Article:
18 Summary of Evidence  51.6% of all injuries reported during pregnancy were from falls. Falls more likely to be reported in the second and third trimesters (Tinker et al., 2010)  Improved balance observed for combinations of interventions that involve exercise (Day et. al., 2002)  During the second and third trimester of pregnancy the center of pressure is wider resulting in a decline in postural stability (Butler, Colon, Druzin & Rose, 2006)  Evidence shows implementation of a fall risk tool specifically for pregnant women will decrease falls (Heafner, et. al., 2011)

19 Implementation/Evaluation  Searching the literature failed to provide enough evidence to answer the question of the best way to assess falls in the perinatal setting  Due to lack of evidence addressing our research question, we are unable to recommend any techniques or tools

20 Results  Evidence is inconclusive and does not answer the research question  There is a need for an assessment tool specific to pregnant women  Research on fall risk assessment in perinatal patients is justified  Higher level research is needed to answer this question

21 Suggestion for Future Research  Based on lack of evidence:  development of assessment tools  controlled trials  Meta analysis to accurately determine the best assessment techniques

22 References Butler, E., Colon, I., Druzin, M., Rose, J. (2006). Postural equilibrium during pregnancy: Decreased stability with an increased reliance on visual cues. American Journal of Obstetrics and Gynecology, 195, 1104 – doi: /j.ajog Day, L., Fildes, B., Gordon, I., Fitzharris, M., Flamer, H., & Lord, S. (2002). Randomized factorial trial of falls prevention among older people living in their own homes. BMJ: British Medical Journal, 325(7356), Dunning, K., LeMasters, G., & Bhattacharya, A. (2009, August 13). A major public health issue: The high incidence of falls during pregnancy. Maternal Child Health Journal, 14, /s Hanson E, Månsson N, Ringsberg K, Håkansson A. falls among dizzy patients in primary healthcare: an intervention study with control group. International Journal Of Rehabilitation Research, 31(1):51-57.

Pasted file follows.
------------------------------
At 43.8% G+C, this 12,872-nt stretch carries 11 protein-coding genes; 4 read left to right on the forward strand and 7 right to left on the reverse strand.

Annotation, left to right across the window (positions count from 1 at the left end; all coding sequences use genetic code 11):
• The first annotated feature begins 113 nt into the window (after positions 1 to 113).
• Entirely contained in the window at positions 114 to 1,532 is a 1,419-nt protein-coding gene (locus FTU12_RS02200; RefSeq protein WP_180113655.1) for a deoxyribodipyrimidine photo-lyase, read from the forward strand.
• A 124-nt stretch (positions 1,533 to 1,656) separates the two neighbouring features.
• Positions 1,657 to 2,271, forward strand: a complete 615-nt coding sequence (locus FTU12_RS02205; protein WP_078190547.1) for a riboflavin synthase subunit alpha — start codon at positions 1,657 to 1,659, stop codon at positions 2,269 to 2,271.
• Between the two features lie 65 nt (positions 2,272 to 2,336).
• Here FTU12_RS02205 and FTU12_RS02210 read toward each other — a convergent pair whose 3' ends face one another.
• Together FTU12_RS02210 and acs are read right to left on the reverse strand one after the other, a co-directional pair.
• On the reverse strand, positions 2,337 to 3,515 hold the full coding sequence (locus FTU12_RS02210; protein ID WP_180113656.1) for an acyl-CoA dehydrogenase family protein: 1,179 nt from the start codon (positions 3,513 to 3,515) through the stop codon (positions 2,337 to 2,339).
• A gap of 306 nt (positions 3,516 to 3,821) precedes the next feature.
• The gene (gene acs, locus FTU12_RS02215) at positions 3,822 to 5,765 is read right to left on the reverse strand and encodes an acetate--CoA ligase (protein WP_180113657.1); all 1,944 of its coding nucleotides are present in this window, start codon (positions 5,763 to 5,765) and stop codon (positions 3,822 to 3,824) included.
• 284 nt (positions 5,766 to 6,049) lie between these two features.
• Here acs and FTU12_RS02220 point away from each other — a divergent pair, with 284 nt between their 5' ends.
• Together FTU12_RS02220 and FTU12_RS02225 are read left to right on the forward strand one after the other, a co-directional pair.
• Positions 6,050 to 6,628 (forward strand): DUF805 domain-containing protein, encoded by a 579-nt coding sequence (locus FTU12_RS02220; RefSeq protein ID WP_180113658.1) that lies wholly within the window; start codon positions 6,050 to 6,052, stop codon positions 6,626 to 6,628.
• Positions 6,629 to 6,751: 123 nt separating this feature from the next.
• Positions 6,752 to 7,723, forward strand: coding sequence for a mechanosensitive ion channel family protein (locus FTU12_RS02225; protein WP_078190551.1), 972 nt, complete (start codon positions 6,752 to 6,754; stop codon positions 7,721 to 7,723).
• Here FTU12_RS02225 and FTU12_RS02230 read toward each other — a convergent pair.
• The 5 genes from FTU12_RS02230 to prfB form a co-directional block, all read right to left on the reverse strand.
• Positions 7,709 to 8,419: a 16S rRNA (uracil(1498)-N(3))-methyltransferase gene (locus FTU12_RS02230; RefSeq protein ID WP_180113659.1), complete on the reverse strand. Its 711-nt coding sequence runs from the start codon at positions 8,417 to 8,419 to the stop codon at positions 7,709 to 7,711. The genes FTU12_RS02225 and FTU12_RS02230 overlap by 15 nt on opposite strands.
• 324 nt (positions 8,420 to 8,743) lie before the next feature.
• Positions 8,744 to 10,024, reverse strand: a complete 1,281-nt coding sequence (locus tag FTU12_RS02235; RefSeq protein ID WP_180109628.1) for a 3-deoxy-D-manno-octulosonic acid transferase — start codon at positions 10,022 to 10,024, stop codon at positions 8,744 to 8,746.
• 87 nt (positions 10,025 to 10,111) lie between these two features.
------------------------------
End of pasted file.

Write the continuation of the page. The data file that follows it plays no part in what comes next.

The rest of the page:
23 References Heafner, L., Suda, D. E., Casalenuovo, N. M., Leach, L., & Gawlinski, A. (2011). 'Catch a falling star': The development of the obstetric falls risk. doi: /j _10.x Jang, J., Hsiao, K., Hsiao-Wecksler, E. (May 2008). Balance (perceived and actual) and preferred stance width during pregnancy. Clinical Biomechanics, 23(4): Lord, S., Lloyd, D., & Li, S. (1996). Sensori-motor function, gait patterns and falls in community-dwelling women. Age and Ageing, (25), Maloni, J. A., & St. Pierre Schneider, B. (2002, May ). Inactivity: Symptoms associated with gastrocnemius muscle disuse during pregnancy. AACN Clinical Issues, 13(2),

24 References Maloni, J. A., & Park, S. (2005). Postpartum symptoms after antepartum bed rest. Journal of Obstetric, Gynecology and Neonatal Nursing Clinical Research, 34, McCrory, J., Chambers, A., Daftary, A., & Redfern, M. (2011). Ground reaction forces during gait in pregnant fallers and non-fallers. Gait & Posture, 34, Tinker, S. C., Reefhuis, J., Dellinger, A., & Jamieson, D. (2010). Epidemiology of maternal injuries during pregnancy in a population-based study, 1997–2005. Journal Of Women’s Health, 19(12), doi: =jwh


Download ppt "Best Practices for Assessing Fall Risk in Perinatal Units NS 400 University of Alaska Anchorage Matrika Arrington, Nick Barney, MJ Jones, Mara Krey, Camille."

Similar presentations


Ads by Google